Doctor or Midwife?
- Obstetrician/gynecologists (ob/gyns). These MDs specialize in women's reproductive care. In addition to medical school, they complete specialized training in obstetrics and gynecology. To become board-certified, they must pass written and oral exams. Certified ob/gyns can become fellows of the American College of Obstetricians and Gynecologists. Ob/gyns usually deliver babies in hospitals. They vary widely in their views about managing childbirth, from conservative to very open-minded about what goes on in the delivery room.
- Certified nurse-midwives (CNMs). Often simply called midwives, CNMs are registered nurses with special training in the care of women with normal, low-risk pregnancies. They have also completed a program in nurse-midwifery (or a Master's program) accredited by or with pre-accreditation status from the Division of Accreditation of the American College of Nurse-Midwives. For certification, they must pass a national exam and maintain an active nursing license. Midwives tend to take a low-tech, personalized approach to childbirth, often with an emphasis on childbirth preparation and education. They may deliver babies in a hospital, a birthing center, or in the parents' home, and they should have collaborative arrangements with a medical doctor in case of complications. You should inquire to find out what those arrangements are.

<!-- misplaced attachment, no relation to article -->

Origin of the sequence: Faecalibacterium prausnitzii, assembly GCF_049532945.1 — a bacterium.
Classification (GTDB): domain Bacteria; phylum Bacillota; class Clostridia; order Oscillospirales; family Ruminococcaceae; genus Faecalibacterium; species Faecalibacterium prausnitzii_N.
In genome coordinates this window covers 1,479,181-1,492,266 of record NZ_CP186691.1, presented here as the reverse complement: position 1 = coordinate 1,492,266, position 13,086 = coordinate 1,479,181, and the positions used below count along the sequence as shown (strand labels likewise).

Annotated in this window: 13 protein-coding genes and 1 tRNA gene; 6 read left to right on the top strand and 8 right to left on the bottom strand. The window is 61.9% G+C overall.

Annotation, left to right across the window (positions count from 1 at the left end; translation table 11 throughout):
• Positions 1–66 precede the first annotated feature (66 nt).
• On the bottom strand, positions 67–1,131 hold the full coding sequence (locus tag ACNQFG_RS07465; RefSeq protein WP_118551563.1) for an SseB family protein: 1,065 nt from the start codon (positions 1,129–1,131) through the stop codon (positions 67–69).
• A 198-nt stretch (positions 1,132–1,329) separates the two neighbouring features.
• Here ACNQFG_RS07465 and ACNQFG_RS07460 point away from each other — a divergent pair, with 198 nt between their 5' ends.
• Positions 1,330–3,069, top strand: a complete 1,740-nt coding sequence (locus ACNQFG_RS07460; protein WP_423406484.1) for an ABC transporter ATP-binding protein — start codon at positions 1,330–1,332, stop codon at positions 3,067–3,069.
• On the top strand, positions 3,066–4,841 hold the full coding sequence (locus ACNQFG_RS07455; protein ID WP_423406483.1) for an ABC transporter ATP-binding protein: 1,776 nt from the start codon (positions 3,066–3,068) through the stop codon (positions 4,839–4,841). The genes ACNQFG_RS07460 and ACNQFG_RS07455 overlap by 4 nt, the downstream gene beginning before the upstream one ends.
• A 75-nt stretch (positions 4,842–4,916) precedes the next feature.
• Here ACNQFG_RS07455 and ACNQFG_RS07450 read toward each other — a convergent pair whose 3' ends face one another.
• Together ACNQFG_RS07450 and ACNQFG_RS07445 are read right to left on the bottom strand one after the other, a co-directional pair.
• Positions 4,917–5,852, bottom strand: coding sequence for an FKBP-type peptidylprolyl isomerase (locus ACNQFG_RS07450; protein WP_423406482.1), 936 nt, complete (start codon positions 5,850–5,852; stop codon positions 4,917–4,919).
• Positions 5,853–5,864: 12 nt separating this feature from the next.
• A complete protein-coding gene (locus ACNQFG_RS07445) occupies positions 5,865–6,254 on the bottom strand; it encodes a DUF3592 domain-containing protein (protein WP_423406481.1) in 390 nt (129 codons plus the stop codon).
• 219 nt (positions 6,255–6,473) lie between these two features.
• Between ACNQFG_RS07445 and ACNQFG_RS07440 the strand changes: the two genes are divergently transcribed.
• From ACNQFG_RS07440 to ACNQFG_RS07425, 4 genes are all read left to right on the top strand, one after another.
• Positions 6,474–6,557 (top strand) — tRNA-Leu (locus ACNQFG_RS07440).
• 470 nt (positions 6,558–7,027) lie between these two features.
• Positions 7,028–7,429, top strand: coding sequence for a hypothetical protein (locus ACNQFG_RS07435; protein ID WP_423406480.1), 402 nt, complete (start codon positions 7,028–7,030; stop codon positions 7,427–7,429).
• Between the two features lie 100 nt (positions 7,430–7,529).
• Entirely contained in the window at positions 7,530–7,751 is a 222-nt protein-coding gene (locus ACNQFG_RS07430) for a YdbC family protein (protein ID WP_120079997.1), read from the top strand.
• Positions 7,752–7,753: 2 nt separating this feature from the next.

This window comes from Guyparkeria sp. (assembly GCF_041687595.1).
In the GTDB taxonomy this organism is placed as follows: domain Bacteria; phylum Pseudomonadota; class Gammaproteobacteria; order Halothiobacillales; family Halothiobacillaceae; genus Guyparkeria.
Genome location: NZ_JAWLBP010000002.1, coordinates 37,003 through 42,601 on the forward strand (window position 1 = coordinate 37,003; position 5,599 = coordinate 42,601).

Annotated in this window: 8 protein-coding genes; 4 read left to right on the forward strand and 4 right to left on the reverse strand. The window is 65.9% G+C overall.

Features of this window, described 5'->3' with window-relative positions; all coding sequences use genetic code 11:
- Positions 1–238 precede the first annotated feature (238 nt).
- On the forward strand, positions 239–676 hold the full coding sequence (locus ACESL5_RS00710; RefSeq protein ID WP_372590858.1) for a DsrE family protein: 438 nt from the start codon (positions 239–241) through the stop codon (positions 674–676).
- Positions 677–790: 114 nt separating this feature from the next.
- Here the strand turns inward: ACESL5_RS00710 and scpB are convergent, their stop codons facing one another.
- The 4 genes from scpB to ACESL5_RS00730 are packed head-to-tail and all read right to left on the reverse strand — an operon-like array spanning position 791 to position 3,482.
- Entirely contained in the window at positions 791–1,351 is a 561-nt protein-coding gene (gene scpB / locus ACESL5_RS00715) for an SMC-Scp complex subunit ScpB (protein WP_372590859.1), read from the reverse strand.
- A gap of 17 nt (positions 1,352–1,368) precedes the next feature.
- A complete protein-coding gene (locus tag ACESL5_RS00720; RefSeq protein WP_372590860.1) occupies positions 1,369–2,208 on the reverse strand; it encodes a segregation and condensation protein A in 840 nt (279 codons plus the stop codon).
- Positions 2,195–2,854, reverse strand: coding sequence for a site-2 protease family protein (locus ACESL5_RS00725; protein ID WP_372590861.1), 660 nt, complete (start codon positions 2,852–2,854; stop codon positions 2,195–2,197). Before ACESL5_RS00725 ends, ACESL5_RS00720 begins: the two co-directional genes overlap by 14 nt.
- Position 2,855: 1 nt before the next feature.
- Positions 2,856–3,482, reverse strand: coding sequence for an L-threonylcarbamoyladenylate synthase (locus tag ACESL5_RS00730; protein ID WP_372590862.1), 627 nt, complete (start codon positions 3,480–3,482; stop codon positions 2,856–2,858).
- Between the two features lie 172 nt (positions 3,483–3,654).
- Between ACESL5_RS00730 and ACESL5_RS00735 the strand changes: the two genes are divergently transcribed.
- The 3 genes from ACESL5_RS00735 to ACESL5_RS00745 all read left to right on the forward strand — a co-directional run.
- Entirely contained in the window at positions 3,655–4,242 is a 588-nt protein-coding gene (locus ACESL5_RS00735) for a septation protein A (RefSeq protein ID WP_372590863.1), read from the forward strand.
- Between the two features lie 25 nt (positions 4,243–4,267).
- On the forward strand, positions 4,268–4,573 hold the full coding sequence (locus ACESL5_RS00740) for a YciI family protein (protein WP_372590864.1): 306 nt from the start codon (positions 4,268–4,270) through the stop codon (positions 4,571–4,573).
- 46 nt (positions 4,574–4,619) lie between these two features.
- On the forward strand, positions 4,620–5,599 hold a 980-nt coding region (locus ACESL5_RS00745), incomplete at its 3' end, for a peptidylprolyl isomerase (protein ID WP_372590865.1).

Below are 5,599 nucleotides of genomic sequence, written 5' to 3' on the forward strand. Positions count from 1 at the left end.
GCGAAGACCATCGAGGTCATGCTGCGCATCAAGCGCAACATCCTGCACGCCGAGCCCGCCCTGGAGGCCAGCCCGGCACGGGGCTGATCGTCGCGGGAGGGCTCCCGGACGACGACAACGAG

- Family practitioners (FPs). These medical doctors are a bit like the old-fashioned family doctor, providing basic medical care for a variety of conditions. After medical school, FPs receive specialized training in family medicine, including obstetrics, and must pass an exam to become certified. They are trained to provide care for normal, low-risk pregnancies and deliveries.